Take the 2-minute tour ×
Server Fault is a question and answer site for system and network administrators. It's 100% free, no registration required.

I understand the basics of spanning tree, but that's about it. I'm hoping that someone can tell me if this will work as I want it to.

I've got two Cisco ACE load ballancers setup for redundancy. Each ACE is connected to its own layer 2 switch. Currently each layer 2 switch is connected to its own 1 Gig fibre link to the CoLo. Each fibre link is setup for a different IP Subnet and our CoLo doesn't offer handling the BGP for us. We have to purchase our own routers to handle that, which is a project which is coming up.

(I've got the layer 2 switches in there because the CoLo provides fibre and the ACEs only have copper so all the switches are doing is changing the fibre to copper for me.)

So currently I can only use a single load ballancer because the ACEs don't support spanning tree. Now the layer 2 switches to support spanning tree, it is just disabled by default. Now if I were to enable spanning tree, and cross connect the layer 2 switches would everything work as expected, or would this cause the network to come crashing down?

I'm hoping to get some expert advise before I try this as it is a production network and I don't have a couple of extra Cisco ACE load ballancers to try it with in a lab.

UPDATE: based on the comments I need to include a diagram. Here's what we currently have.

The problem is that the second ISP link isn't usable to us at the moment because of the lack of BGP. So I want to cross connect the two network switches together. I've been told that if I connect the two ACEs together that'll complete the circle and cause network problems. So if I can connect the switches at the top which support spanning tree that should take care of the problem. Eventually there will be two routers between the top switches and the load ballancers to handle the BGP over the two network links.

Am I making sense? Sorry this is such a mess, I'm much more at home in SQL Server then Networking.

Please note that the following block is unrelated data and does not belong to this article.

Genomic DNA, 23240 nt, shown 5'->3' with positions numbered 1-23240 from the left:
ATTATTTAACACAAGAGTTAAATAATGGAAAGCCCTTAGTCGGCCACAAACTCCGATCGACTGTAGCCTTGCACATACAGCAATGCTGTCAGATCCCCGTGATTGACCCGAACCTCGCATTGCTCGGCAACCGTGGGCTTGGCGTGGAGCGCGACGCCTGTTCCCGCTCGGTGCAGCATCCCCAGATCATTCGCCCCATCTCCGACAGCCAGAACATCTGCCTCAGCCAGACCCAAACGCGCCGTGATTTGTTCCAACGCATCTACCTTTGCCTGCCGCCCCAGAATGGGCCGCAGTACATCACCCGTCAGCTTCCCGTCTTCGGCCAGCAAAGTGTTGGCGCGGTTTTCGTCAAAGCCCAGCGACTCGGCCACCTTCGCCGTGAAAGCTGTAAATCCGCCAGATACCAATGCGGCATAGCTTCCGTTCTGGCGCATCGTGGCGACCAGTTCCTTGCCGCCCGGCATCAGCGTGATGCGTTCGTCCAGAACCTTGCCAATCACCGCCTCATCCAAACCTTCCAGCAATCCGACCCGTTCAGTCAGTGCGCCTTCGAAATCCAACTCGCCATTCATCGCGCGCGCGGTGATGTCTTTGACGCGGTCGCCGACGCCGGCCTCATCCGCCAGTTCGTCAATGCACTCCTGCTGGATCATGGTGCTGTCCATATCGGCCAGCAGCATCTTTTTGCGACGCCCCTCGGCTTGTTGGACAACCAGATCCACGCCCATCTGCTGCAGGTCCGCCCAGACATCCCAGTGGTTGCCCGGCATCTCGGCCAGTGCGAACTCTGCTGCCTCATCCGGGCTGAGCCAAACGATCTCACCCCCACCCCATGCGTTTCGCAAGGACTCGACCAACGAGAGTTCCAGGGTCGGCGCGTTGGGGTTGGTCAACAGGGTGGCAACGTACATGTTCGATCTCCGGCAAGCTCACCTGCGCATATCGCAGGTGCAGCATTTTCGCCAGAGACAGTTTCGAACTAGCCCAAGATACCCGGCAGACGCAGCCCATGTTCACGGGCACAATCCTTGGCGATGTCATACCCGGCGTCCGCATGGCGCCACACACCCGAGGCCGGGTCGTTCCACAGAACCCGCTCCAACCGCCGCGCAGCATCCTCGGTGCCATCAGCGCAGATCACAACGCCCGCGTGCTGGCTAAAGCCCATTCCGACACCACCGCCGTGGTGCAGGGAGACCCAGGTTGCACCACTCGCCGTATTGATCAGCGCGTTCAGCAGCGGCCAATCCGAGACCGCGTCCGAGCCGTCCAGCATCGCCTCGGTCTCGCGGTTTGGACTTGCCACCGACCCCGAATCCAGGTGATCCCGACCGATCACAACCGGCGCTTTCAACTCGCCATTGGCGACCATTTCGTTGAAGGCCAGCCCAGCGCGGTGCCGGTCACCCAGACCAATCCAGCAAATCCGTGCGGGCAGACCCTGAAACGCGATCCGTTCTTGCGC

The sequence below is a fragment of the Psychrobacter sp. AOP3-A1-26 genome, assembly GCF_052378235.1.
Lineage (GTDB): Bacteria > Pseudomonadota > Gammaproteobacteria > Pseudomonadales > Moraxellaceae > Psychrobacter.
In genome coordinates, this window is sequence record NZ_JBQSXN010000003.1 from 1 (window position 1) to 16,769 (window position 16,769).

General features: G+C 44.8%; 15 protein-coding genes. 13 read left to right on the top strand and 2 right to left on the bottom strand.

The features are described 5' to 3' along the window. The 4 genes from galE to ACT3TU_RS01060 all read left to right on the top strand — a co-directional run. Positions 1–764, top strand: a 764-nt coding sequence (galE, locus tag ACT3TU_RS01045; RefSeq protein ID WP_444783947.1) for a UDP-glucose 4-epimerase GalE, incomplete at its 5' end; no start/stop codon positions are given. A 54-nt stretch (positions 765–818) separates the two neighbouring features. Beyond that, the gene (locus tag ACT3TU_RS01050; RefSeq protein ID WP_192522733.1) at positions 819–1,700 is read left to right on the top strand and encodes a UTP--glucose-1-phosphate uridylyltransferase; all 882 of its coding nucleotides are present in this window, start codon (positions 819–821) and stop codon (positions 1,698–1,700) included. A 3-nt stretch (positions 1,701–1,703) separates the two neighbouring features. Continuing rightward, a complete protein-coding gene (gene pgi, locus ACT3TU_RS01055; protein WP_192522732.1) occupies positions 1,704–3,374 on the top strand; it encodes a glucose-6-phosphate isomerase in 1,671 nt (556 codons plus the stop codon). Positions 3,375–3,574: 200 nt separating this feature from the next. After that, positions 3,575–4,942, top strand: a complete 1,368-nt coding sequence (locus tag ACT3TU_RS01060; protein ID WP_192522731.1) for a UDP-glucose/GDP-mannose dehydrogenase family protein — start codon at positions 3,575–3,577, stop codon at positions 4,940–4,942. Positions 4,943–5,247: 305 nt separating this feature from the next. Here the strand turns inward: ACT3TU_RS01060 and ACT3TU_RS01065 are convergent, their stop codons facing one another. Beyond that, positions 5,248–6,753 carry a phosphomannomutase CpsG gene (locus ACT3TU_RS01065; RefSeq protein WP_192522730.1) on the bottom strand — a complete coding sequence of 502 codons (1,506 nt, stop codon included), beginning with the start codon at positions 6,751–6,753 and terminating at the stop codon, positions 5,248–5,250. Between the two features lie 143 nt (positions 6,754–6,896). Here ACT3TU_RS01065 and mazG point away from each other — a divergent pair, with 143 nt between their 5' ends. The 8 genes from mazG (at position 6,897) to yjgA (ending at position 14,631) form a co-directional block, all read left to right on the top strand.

share|improve this question
    
It would be useful to know how the L3 traffic is going to get routed. What is the default route of the servers and where does that device sit in this? –  chris Jul 8 '09 at 14:07
    
Chris, currently the ISP provides the L3. Eventually I'll be buying routers and putting them between the ACEs and the top network switches. –  mrdenny Jul 8 '09 at 18:41
    
Thanks everyone for the sanity check on this. I'm happy to report we now have redundancy on our load balancers. Here's hoping we never need it. –  mrdenny Jul 11 '09 at 0:17

5 Answers 5

up vote 1 down vote accepted

Update after you provided a diagram:

You already have a circle there at the bottom half of the diagram. It looks like the ACEs don't bridge, so if you don't have a problem there you shouldn't have a problem connecting the two top ones.

It's a bit hard to talk about the diagram if you don't name the devices, but let's say I name them left to right, top to bottom. You have a circle ACE1-SW3-ACE2-SW4-ACE1..., obviously there's no problem there (right?). I'm guessing you configured the ACEs so they don't bridge any traffic at all, and therefore no loop.

Why not connect ACE1 to SW2 and ACE2 to SW1? Then you have the same setup as the bottom part.

If you have a different VLAN in the top and bottom parts (not the same layer2 segment) then you can't have a spanning tree loop between them.

It would be clearer if you provided (obfuscated if you like, but make sure we can tell network A from B. Such as 10.123.0.0/24 and 10.123.1.0/24) IP networks on the map, and perhaps VLANs (if you use them).

Update after naming the switches:

If the ACE do routing, and therefore are the next-hop for the servers on 10.0.0.0/24 etc.., and don't do bridging (in the ACEs), then connecting the way I said above is safe.

share|improve this answer
    
I've added more info above which will hopefully show better when I've got now. Currently ACE2 is useless to us as the network link that it is connected to isn't used for the subnet as our colo won't handle the BGP for us. I'm trying to make it so that if ACE1 needs to be rebooted it can be without taking a site outage. –  mrdenny Jul 8 '09 at 0:41
    
I've updated the pic with names to hopefully make it easier to talk about. If connecting ACE2 to SW1 (names from the updated pic) and ACE1 to SW2 will work without causing any problems I'll go for that. I'm heading up to the CoLo in LA tomorrow so I can try that then and make sure that its stable before I leave. Is there more info that I should add so that you see what we've got setup? –  mrdenny Jul 9 '09 at 20:18